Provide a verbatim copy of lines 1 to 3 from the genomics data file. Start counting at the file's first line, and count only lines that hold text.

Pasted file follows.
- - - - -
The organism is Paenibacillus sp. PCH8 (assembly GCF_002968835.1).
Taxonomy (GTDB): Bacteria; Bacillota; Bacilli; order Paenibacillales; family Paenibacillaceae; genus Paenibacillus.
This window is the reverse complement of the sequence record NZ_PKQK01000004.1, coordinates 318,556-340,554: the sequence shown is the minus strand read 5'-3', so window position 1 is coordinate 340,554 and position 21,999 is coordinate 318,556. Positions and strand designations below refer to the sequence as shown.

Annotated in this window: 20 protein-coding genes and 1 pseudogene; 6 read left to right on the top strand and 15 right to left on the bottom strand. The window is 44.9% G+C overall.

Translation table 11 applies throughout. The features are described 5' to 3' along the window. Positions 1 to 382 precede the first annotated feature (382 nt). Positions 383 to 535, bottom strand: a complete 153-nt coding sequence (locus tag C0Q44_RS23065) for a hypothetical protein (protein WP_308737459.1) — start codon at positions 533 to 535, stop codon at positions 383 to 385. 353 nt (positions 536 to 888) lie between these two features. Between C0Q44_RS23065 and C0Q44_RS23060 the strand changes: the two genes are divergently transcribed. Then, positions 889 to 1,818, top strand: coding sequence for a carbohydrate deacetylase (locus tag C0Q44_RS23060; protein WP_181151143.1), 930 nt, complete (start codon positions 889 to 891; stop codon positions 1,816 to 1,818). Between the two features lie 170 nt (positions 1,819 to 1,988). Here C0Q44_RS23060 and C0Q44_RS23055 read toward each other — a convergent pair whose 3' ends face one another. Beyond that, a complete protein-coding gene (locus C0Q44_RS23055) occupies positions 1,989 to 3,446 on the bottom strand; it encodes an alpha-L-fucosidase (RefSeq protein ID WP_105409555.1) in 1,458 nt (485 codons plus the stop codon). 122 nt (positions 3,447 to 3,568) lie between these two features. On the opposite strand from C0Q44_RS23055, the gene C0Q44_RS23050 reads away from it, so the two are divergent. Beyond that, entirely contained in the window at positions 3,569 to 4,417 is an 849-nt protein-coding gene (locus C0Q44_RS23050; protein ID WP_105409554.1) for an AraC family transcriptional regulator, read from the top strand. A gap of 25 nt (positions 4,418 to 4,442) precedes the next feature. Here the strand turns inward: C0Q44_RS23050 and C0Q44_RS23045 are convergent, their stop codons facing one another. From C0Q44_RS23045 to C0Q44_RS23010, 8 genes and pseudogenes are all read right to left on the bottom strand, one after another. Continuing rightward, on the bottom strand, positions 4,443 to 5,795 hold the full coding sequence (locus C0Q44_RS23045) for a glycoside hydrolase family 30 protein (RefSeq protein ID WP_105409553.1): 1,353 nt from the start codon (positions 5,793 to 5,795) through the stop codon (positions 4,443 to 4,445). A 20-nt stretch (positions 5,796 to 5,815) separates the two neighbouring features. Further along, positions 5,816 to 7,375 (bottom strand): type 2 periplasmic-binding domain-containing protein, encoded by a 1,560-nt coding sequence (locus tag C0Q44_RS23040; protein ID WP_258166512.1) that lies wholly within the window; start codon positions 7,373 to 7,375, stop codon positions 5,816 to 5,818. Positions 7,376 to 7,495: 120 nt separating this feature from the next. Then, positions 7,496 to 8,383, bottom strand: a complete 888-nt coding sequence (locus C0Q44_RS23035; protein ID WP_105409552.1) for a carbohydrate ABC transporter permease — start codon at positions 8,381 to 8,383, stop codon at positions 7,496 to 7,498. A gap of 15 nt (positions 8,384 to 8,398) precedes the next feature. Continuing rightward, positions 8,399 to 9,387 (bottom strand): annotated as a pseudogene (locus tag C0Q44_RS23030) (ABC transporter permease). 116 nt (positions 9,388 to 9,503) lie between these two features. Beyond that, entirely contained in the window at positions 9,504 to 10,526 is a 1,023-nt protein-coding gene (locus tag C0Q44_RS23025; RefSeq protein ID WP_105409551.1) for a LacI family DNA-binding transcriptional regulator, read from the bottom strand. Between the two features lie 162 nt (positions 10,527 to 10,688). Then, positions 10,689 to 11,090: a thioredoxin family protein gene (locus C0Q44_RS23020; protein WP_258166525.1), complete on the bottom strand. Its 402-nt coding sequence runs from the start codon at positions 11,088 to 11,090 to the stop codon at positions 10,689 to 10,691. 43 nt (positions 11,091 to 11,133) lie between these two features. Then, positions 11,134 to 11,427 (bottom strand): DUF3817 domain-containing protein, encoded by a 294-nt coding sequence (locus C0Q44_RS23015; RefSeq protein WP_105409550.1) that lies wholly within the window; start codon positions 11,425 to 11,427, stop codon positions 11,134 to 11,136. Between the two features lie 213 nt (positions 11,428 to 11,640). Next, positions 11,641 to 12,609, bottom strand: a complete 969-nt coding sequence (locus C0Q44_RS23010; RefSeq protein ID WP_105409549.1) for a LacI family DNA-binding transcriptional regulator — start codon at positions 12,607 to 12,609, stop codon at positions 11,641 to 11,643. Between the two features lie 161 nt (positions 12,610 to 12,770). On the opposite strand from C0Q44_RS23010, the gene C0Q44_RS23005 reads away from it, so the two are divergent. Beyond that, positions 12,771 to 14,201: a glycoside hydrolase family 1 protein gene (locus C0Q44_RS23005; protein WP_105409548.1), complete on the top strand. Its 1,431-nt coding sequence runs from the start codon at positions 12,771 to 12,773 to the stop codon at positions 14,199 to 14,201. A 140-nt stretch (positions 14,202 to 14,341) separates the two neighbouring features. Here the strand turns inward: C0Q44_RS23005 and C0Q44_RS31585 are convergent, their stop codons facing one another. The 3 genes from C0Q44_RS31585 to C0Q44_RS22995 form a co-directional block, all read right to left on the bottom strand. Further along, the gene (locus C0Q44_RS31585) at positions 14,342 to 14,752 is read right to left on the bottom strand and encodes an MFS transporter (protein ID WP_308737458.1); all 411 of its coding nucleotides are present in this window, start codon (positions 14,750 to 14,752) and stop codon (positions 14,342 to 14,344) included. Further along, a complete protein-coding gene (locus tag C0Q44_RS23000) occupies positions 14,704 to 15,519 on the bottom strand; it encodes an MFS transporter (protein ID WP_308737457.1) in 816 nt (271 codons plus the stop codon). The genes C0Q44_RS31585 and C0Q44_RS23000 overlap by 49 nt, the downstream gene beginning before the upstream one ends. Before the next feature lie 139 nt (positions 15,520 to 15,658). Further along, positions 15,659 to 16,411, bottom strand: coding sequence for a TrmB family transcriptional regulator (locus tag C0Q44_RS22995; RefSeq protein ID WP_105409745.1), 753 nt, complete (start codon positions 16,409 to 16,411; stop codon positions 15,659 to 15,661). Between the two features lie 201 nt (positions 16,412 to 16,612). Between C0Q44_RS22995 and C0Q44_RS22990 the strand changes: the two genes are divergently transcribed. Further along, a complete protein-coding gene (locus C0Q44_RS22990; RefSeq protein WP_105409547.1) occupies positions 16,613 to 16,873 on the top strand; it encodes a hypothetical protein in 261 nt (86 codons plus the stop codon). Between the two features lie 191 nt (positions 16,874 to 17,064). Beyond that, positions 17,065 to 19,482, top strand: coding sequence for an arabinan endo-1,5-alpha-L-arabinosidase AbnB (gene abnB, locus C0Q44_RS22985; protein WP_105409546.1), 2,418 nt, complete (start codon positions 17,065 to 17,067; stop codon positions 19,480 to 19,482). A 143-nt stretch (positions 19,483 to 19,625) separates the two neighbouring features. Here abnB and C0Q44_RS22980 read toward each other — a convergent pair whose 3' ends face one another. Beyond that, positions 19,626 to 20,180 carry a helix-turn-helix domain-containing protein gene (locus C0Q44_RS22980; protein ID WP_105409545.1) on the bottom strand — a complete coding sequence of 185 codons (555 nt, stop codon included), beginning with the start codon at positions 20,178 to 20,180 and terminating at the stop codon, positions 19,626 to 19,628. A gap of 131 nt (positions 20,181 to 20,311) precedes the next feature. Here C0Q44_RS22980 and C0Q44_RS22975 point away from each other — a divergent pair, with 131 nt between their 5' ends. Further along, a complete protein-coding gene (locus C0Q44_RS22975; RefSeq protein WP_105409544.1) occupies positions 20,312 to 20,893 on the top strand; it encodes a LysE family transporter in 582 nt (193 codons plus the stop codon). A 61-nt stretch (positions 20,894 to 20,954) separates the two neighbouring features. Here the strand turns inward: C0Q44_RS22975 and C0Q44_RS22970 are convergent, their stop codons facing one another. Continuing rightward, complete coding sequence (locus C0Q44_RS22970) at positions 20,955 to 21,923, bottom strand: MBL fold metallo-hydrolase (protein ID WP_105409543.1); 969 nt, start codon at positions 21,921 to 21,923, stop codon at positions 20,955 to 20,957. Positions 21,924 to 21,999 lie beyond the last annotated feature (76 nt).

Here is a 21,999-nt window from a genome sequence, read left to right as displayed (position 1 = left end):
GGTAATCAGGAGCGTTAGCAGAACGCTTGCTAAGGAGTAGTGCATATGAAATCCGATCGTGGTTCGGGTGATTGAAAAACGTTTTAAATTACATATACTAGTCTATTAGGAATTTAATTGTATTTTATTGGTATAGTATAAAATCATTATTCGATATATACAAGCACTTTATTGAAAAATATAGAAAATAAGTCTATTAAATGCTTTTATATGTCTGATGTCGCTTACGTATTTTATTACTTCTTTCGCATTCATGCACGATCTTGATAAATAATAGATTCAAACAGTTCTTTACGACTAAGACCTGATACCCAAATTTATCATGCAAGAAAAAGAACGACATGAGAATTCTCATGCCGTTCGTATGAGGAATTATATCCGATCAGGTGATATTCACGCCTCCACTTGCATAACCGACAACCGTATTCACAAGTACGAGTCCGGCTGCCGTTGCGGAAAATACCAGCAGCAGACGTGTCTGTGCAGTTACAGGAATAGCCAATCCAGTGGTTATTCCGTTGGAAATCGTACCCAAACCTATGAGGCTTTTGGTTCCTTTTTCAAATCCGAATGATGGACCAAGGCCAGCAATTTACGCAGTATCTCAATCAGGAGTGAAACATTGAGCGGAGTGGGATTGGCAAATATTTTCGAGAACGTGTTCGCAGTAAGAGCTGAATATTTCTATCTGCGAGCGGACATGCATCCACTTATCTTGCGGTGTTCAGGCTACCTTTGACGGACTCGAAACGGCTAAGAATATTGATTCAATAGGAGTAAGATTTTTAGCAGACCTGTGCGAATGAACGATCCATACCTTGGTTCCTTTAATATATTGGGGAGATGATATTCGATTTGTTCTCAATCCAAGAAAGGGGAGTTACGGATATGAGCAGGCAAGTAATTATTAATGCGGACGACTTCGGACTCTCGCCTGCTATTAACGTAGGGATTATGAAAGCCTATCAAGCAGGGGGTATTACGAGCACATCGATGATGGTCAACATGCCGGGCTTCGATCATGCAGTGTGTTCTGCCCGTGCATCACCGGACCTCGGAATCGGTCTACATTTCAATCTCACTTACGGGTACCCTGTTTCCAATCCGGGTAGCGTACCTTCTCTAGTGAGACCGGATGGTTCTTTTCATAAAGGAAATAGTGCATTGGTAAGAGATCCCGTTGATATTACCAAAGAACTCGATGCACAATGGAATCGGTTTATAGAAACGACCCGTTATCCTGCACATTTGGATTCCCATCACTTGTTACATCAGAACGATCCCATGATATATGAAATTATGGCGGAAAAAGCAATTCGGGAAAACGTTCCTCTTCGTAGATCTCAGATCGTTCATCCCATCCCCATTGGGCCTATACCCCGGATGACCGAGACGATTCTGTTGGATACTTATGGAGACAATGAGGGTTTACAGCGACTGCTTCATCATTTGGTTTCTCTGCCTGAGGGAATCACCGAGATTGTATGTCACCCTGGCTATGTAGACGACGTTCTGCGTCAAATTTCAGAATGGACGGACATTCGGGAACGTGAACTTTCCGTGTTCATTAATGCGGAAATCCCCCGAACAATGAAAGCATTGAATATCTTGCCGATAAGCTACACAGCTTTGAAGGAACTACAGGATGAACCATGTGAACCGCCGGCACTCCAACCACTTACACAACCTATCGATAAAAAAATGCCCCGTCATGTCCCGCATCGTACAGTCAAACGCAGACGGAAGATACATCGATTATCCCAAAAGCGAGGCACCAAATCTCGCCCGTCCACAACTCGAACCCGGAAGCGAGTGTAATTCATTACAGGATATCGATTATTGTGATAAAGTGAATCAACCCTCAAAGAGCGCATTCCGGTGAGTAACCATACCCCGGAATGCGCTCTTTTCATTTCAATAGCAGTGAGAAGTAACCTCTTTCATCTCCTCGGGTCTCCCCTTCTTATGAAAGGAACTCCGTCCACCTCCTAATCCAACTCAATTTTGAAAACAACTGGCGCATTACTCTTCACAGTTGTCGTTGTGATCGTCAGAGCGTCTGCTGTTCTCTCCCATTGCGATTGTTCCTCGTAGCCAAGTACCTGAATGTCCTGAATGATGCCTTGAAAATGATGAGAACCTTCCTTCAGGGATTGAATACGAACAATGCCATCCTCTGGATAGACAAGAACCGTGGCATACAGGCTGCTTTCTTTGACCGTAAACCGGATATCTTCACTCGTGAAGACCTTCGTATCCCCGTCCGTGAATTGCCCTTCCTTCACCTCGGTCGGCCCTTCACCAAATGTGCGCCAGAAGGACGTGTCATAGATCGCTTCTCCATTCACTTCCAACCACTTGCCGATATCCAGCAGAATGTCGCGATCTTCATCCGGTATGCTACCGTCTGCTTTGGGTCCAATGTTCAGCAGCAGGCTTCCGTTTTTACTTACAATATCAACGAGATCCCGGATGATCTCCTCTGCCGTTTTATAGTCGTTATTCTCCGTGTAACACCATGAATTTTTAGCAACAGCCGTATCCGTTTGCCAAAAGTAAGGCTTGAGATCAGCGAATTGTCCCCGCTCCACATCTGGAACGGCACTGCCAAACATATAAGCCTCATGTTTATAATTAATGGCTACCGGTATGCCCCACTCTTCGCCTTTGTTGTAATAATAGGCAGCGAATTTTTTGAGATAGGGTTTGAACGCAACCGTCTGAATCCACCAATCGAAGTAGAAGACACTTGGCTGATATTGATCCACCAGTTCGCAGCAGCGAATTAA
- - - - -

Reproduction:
The organism is Paenibacillus sp. PCH8 (assembly GCF_002968835.1).
Taxonomy (GTDB): Bacteria; Bacillota; Bacilli; order Paenibacillales; family Paenibacillaceae; genus Paenibacillus.
This window is the reverse complement of the sequence record NZ_PKQK01000004.1, coordinates 318,556-340,554: the sequence shown is the minus strand read 5'-3', so window position 1 is coordinate 340,554 and position 21,999 is coordinate 318,556. Positions and strand designations below refer to the sequence as shown.